Trigger warning

These abhorrent images from Parler show why Apple upheld its ban

Images obtained by Input reveal the vile content that still proliferates on the conservative social media app two months after its ban.

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Parler is still home to rampant racism, anti-Semitism, homophobia, and calls for violence in the name of white nationalism, leading Apple to reject its bid to be allowed back on the App Store, documents obtained by Input show. Apple’s decision to continue blocking Parler was first reported by Bloomberg.

More than a dozen examples highlighted in an email sent to Parler’s developers on February 25 reveal pages upon pages of results for terms including “n****r,” “f****t,” and the neo-Nazi favorite, “1488.” Swastikas and images of Adolf Hitler also abound in the included screenshots, as does anti-feminist rhetoric. In multiple instances, far-right talking head Milo Yiannopoulos is seen harassing female users and going off on violent rants in favor of hate speech. This content remained on the platform even as he complained about being censored by Parler for “posts about hanging homosexuals.”

It’s yet another disturbing look into the hate-fueled culture that Parler continues to foster and makes explicitly clear why Apple has maintained its refusal to reinstate Parler’s App Store presence. The email exchange viewed by Input indicates Parler introduced new “moderation capabilities” but was again rejected on February 25 because, as is obvious in the examples below, these steps were not enough. Yiannopoulos was, however, reportedly banned from Parler that same day.

Content Warning: The following images show extremely graphic racism, anti-Semitism, hate speech, and violence directed towards women and other groups.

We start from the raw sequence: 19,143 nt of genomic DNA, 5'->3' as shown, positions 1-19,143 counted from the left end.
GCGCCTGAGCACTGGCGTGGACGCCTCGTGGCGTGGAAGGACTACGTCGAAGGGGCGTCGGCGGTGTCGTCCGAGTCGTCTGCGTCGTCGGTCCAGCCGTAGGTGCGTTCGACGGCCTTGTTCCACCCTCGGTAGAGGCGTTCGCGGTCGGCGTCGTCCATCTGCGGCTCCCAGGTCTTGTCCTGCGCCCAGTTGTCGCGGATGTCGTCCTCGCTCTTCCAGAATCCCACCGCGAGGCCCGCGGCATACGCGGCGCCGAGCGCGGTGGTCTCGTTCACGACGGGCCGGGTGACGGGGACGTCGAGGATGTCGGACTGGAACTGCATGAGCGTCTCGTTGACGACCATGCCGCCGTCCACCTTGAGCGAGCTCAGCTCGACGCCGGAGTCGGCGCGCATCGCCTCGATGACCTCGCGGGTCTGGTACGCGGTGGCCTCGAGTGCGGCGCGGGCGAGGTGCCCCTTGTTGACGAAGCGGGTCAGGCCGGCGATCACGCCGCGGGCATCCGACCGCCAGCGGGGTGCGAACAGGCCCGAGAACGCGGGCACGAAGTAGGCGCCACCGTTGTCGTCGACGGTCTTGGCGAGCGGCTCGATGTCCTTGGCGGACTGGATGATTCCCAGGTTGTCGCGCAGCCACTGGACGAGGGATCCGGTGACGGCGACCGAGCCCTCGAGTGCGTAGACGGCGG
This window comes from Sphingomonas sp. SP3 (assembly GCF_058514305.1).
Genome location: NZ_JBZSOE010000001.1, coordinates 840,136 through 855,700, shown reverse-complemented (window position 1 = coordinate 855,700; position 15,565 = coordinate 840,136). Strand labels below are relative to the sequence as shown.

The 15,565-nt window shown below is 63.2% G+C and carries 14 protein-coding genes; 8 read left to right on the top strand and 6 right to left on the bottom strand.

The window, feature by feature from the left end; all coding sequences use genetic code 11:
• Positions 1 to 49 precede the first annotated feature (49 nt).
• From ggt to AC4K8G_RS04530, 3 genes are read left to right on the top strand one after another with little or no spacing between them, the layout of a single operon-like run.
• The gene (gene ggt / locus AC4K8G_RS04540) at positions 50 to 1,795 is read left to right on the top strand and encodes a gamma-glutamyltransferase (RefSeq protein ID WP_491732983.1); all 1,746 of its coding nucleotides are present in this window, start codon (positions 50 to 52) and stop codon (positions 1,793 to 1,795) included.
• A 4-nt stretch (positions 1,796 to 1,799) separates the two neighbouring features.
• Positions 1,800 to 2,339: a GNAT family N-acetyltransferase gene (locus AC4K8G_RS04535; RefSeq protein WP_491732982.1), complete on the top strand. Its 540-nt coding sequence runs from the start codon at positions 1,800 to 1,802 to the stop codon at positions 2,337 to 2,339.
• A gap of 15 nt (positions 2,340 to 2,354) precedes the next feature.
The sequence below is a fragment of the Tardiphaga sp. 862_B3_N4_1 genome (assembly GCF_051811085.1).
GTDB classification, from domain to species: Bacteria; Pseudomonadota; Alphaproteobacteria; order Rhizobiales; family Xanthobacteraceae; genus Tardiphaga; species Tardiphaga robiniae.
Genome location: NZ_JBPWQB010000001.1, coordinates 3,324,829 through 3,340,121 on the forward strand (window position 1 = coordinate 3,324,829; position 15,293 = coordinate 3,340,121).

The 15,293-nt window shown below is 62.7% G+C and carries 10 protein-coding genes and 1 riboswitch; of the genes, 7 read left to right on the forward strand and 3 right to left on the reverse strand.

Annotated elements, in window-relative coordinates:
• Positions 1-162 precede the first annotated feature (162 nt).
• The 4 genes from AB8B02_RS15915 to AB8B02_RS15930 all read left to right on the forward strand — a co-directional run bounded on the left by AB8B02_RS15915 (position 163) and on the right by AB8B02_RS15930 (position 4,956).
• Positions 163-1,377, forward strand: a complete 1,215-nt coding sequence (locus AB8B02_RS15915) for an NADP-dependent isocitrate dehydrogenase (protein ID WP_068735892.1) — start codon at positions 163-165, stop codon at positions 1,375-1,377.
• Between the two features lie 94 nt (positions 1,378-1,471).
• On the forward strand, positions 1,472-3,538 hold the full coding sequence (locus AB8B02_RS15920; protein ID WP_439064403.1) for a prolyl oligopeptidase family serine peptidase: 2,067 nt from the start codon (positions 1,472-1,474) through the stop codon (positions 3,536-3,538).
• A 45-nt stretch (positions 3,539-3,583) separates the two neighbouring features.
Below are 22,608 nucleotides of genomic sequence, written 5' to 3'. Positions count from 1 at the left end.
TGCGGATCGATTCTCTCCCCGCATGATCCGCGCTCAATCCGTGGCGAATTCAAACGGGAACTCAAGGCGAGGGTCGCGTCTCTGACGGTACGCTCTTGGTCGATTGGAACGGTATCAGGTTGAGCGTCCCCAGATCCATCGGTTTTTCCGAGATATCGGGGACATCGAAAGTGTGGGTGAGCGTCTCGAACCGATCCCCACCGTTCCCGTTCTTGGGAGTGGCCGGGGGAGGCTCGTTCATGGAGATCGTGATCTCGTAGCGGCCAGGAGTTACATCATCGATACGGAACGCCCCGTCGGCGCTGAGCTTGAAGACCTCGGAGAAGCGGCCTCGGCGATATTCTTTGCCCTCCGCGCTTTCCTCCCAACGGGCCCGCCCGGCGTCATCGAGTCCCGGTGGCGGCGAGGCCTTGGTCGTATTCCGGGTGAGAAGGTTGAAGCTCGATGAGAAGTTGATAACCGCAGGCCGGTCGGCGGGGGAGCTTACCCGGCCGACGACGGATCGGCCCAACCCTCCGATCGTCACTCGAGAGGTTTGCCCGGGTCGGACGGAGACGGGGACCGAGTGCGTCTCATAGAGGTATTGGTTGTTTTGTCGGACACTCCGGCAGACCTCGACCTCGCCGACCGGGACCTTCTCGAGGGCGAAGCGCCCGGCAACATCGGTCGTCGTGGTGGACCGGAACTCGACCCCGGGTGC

The examples below may be upsetting to some readers.

They’re not getting it — All of this comes after Parler was pulled from the App Store in January for hosting content that openly incited violence and racism, which culminated in a riot at the Capitol on January 6. In the immediate aftermath of the Capitol riot, Parler was also booted from Google Play and dropped by its domain host, Amazon Web Services. It’s struggled to get back online since, going so far as to sue Amazon for kicking it offline and deepening its woes (it’s since withdrawn the suit).

Despite explicit instructions to step up moderation and rid the platform of any harmful content if it hopes to be allowed back on Apple’s marketplace, these latest images show Parler has done anything but clean up its act. Apple doubled-down on its stance in a follow-up sent to Parler on February 25, noting that it “is clear from your stated moderation policies and from review of your app, that your moderation practices are insufficient.” Parler may have filtered out more prominent offenders like Milo Yiannopoulos when pressed, but the problem remains widespread in its userbase.

In the email, Apple said:

We appreciate the additional detail you have provided to explain your approach to protecting users from dangerous and harmful content on your service, including violent threats and incitement. After having reviewed the new information, we do not believe these changes are sufficient to comply with App Store Review Guidelines 1.1 Objectionable Content and 1.2 User Generated Content. There is no place for hateful, racist, and discriminatory content on the App Store. As you know, developers are required to implement robust moderation capabilities to proactively identify, prevent and filter this objectionable content to protect the health and safety of users. It is clear from your stated moderation policies and from review of your app, that your moderation practices are insufficient to comply with the App Store Review Guidelines. In fact, simple searches reveal highly objectionable content, including easily identified offensive uses of derogatory terms regarding race, religion, and sexual orientation, as well as Nazi symbols.

Parler managed to get itself back up and running in February, albeit to a more limited degree than before, after finding a new host and ousting its former CEO, John Matze. At the time of relaunch, Parler was only open to members who held accounts before the site was dropped by Amazon.